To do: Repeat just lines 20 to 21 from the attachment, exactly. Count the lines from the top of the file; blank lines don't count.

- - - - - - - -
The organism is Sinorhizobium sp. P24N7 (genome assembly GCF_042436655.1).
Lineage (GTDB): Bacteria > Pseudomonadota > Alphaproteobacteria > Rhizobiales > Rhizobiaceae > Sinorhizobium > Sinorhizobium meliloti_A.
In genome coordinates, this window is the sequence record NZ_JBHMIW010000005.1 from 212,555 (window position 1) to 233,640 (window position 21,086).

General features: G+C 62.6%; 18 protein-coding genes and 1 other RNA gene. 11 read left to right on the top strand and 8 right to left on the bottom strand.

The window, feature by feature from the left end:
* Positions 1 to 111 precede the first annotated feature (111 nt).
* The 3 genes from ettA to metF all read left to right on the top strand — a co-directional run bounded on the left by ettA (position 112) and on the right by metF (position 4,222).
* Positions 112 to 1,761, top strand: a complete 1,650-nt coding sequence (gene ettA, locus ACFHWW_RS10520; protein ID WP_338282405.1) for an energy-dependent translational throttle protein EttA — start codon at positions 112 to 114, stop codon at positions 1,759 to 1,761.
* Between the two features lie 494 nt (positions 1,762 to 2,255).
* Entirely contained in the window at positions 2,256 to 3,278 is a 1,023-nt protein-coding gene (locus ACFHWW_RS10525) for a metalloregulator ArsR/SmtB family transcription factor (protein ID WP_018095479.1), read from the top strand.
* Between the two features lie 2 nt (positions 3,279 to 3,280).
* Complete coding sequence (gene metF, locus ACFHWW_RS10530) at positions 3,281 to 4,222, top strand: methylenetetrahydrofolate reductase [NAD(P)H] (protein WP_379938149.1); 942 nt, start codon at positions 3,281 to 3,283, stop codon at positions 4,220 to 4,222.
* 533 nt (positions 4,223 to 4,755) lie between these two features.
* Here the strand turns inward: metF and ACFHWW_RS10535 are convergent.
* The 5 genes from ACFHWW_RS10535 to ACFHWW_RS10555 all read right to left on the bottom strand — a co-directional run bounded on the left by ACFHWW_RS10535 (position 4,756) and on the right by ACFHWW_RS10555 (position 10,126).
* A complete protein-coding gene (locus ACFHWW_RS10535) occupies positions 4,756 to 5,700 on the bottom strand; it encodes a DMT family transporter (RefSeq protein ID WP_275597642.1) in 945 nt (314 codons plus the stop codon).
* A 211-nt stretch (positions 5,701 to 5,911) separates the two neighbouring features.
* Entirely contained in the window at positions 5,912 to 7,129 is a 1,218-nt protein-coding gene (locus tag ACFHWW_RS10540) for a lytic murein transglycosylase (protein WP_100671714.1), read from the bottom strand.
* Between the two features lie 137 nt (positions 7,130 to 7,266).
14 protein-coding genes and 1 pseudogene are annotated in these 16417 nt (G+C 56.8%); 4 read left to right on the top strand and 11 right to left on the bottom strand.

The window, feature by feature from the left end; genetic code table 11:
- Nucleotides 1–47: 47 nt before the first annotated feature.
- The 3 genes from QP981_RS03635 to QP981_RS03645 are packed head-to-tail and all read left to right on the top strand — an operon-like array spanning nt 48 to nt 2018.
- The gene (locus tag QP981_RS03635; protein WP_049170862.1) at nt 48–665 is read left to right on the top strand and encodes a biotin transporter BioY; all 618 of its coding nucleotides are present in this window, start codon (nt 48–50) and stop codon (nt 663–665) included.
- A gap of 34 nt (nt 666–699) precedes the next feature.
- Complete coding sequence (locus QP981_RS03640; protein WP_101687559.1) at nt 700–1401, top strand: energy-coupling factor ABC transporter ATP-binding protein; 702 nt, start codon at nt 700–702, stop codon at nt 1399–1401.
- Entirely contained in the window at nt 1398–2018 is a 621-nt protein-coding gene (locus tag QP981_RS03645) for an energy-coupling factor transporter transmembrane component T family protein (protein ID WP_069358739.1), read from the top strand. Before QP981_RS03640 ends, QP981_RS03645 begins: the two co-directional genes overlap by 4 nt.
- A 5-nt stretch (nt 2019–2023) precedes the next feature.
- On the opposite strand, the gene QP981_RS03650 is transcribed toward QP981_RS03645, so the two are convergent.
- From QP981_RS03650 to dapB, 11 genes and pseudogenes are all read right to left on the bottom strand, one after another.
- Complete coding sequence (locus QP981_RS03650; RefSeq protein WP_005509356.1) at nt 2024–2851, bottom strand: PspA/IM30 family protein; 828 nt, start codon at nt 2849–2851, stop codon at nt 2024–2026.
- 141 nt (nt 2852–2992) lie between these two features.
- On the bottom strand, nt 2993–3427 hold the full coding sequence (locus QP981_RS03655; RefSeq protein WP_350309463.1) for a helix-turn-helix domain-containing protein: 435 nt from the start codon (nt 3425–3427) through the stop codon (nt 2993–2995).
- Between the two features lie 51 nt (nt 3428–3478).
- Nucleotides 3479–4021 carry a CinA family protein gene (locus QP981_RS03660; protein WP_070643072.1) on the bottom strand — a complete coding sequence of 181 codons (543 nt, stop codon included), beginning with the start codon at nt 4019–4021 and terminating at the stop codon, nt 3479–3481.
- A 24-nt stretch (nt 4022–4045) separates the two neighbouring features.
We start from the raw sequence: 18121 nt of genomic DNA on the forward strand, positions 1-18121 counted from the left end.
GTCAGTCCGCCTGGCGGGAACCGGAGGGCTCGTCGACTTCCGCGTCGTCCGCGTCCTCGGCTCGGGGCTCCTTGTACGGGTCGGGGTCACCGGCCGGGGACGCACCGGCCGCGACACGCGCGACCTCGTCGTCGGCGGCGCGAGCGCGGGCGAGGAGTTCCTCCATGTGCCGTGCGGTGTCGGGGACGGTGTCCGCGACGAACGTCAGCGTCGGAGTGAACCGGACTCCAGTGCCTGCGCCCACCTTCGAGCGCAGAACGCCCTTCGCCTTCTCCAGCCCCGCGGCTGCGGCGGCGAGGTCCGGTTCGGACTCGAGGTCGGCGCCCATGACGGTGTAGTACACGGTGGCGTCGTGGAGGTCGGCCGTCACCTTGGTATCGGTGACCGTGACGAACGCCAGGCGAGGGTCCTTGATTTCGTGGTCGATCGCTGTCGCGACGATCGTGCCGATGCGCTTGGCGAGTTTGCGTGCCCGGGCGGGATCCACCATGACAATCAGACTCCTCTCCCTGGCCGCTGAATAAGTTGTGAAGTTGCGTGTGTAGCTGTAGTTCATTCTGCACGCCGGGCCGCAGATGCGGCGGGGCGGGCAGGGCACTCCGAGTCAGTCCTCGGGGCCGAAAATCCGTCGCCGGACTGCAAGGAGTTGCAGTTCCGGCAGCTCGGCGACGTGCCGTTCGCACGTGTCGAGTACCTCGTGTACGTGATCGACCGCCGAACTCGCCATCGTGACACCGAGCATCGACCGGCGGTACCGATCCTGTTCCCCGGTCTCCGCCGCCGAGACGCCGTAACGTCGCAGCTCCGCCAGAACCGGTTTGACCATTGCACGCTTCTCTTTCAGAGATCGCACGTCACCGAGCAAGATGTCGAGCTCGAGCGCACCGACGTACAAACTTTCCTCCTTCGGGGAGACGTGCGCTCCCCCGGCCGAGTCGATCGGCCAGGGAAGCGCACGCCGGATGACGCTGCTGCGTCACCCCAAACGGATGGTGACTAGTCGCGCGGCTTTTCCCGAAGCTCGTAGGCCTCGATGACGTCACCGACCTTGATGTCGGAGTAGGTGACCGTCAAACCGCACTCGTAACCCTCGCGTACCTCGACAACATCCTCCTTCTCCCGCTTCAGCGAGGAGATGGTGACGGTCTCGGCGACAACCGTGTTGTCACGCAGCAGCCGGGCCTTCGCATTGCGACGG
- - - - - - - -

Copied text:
14 protein-coding genes and 1 pseudogene are annotated in these 16417 nt (G+C 56.8%); 4 read left to right on the top strand and 11 right to left on the bottom strand.

The window, feature by feature from the left end; genetic code table 11: